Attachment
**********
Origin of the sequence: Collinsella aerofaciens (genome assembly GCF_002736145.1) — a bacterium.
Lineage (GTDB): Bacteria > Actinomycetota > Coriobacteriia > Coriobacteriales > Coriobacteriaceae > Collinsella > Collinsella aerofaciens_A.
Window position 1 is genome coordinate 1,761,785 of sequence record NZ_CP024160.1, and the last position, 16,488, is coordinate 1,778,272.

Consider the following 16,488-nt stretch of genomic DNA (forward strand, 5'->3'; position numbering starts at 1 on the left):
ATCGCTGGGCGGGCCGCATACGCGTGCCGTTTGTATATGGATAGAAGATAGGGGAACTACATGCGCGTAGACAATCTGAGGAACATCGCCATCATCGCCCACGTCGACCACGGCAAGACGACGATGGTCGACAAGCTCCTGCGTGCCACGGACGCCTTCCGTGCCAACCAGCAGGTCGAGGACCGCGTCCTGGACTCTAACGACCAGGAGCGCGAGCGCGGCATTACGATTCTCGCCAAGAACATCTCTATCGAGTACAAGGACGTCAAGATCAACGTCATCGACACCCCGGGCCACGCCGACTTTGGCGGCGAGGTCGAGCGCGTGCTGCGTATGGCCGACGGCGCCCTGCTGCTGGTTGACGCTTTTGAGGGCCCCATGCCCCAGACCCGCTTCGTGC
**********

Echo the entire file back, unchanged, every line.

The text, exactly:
Origin of the sequence: Collinsella aerofaciens (genome assembly GCF_002736145.1) — a bacterium.
Lineage (GTDB): Bacteria > Actinomycetota > Coriobacteriia > Coriobacteriales > Coriobacteriaceae > Collinsella > Collinsella aerofaciens_A.
Window position 1 is genome coordinate 1,761,785 of sequence record NZ_CP024160.1, and the last position, 16,488, is coordinate 1,778,272.

Consider the following 16,488-nt stretch of genomic DNA (forward strand, 5'->3'; position numbering starts at 1 on the left):
ATCGCTGGGCGGGCCGCATACGCGTGCCGTTTGTATATGGATAGAAGATAGGGGAACTACATGCGCGTAGACAATCTGAGGAACATCGCCATCATCGCCCACGTCGACCACGGCAAGACGACGATGGTCGACAAGCTCCTGCGTGCCACGGACGCCTTCCGTGCCAACCAGCAGGTCGAGGACCGCGTCCTGGACTCTAACGACCAGGAGCGCGAGCGCGGCATTACGATTCTCGCCAAGAACATCTCTATCGAGTACAAGGACGTCAAGATCAACGTCATCGACACCCCGGGCCACGCCGACTTTGGCGGCGAGGTCGAGCGCGTGCTGCGTATGGCCGACGGCGCCCTGCTGCTGGTTGACGCTTTTGAGGGCCCCATGCCCCAGACCCGCTTCGTGC